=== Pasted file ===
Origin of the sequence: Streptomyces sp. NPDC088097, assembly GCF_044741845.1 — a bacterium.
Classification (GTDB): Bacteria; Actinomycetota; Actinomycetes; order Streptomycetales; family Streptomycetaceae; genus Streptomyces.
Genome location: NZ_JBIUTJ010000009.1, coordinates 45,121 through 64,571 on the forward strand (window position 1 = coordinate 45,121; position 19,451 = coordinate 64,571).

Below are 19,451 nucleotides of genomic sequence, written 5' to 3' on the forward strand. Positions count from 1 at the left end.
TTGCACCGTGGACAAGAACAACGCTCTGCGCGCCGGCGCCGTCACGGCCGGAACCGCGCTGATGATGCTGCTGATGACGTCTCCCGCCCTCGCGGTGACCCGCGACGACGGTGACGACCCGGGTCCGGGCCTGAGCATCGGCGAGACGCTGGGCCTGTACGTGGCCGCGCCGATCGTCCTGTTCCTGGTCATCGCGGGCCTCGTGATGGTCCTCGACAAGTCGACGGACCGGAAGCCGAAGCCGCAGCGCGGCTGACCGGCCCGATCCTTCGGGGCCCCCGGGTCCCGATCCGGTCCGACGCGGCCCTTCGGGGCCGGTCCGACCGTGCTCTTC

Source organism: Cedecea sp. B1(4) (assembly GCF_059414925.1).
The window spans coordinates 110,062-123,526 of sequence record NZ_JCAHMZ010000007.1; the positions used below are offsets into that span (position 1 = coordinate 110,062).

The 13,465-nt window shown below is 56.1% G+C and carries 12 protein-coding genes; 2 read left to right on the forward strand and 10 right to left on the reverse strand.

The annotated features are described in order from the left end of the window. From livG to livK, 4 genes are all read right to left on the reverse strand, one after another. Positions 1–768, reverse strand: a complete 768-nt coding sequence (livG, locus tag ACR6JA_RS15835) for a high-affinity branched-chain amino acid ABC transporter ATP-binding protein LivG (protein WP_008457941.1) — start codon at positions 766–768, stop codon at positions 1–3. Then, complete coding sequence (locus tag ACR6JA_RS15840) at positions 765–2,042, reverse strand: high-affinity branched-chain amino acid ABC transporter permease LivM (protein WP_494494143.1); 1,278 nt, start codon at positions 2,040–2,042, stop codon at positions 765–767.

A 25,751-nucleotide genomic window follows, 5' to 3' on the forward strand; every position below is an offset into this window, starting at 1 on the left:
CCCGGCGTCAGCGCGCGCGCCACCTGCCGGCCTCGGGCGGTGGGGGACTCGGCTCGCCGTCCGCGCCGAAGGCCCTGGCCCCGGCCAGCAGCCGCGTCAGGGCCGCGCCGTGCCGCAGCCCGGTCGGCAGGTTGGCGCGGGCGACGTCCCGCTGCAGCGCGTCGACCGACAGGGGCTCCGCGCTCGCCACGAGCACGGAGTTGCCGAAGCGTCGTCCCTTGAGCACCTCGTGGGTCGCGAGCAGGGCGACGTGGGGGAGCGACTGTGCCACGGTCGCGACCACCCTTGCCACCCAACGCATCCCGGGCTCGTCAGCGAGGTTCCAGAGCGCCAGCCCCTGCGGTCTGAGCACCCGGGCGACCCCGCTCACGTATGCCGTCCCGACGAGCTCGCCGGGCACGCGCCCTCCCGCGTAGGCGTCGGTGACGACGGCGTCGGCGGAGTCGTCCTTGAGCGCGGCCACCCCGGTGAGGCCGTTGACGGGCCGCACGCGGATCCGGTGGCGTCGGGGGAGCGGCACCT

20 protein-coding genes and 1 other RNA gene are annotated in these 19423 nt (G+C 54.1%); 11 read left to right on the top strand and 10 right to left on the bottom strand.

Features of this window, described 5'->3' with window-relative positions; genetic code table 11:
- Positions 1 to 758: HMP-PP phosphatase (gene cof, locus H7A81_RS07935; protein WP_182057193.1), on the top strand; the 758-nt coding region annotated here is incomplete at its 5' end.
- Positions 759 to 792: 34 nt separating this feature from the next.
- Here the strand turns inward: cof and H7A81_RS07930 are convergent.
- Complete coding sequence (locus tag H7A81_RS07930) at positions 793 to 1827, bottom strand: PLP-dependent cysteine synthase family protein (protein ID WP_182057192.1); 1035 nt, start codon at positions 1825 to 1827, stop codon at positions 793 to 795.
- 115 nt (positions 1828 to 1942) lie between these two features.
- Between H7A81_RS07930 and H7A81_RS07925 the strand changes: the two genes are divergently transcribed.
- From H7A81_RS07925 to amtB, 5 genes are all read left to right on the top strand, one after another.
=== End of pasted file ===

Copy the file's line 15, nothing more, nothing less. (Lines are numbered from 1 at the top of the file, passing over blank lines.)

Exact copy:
- Positions 759 to 792: 34 nt separating this feature from the next.